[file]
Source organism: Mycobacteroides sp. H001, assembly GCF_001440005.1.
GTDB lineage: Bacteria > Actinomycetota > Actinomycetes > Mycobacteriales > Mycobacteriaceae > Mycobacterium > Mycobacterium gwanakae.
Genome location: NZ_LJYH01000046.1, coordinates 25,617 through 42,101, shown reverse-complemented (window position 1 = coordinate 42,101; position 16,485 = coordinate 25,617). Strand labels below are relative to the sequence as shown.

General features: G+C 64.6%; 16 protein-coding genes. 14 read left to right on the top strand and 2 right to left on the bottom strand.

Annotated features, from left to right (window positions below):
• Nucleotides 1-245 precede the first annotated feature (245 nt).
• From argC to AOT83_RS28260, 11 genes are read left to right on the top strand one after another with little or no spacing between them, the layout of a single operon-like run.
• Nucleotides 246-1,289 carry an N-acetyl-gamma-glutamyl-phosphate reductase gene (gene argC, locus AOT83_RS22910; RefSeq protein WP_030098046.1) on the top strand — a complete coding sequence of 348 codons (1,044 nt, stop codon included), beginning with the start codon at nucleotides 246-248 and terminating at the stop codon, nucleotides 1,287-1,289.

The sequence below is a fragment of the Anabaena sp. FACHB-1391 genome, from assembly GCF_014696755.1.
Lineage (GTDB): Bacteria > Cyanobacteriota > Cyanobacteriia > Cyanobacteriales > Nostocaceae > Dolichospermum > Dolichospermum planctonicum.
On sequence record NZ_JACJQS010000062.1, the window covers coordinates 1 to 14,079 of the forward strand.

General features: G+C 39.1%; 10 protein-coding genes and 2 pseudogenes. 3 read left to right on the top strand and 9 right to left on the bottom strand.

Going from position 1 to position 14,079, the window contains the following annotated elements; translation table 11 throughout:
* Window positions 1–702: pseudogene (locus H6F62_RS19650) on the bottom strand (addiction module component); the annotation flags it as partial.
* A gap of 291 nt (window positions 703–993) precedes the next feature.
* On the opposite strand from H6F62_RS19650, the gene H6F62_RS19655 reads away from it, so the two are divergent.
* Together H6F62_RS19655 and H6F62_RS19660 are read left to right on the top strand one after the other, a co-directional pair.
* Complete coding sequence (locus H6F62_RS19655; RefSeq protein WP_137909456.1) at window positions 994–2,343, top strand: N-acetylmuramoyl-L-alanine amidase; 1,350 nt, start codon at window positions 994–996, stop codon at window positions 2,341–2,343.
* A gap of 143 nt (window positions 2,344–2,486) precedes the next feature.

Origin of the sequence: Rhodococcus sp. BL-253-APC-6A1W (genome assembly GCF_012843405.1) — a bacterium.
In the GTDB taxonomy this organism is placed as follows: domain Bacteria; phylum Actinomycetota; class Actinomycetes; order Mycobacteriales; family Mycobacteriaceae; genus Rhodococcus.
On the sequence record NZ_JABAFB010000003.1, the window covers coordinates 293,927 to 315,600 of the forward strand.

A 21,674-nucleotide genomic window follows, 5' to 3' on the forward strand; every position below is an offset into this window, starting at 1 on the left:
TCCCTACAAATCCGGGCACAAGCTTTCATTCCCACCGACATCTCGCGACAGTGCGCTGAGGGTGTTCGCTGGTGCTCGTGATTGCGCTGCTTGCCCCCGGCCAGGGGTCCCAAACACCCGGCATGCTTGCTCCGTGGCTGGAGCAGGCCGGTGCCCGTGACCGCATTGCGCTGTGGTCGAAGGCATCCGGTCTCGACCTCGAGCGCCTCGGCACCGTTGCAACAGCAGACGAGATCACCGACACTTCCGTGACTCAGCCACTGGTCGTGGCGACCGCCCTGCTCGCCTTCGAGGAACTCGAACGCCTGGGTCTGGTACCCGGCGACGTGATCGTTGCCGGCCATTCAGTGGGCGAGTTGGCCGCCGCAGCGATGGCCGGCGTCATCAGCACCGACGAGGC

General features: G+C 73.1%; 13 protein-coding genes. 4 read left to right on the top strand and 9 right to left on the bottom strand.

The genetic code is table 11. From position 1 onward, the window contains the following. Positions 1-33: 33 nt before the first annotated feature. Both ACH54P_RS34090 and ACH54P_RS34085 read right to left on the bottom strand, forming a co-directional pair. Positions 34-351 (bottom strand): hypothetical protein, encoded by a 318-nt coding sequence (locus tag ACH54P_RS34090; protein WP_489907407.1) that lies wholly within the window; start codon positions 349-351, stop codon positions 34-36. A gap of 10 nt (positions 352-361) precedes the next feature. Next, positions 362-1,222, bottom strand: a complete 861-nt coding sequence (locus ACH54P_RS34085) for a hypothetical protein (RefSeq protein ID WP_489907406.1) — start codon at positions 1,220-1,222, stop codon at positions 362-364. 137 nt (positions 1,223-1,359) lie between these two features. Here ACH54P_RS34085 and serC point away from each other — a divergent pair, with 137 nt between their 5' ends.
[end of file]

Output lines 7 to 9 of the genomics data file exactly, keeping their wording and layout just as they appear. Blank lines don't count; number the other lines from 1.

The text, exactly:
• From argC to AOT83_RS28260, 11 genes are read left to right on the top strand one after another with little or no spacing between them, the layout of a single operon-like run.
• Nucleotides 246-1,289 carry an N-acetyl-gamma-glutamyl-phosphate reductase gene (gene argC, locus AOT83_RS22910; RefSeq protein WP_030098046.1) on the top strand — a complete coding sequence of 348 codons (1,044 nt, stop codon included), beginning with the start codon at nucleotides 246-248 and terminating at the stop codon, nucleotides 1,287-1,289.

The sequence below is a fragment of the Anabaena sp. FACHB-1391 genome, from assembly GCF_014696755.1.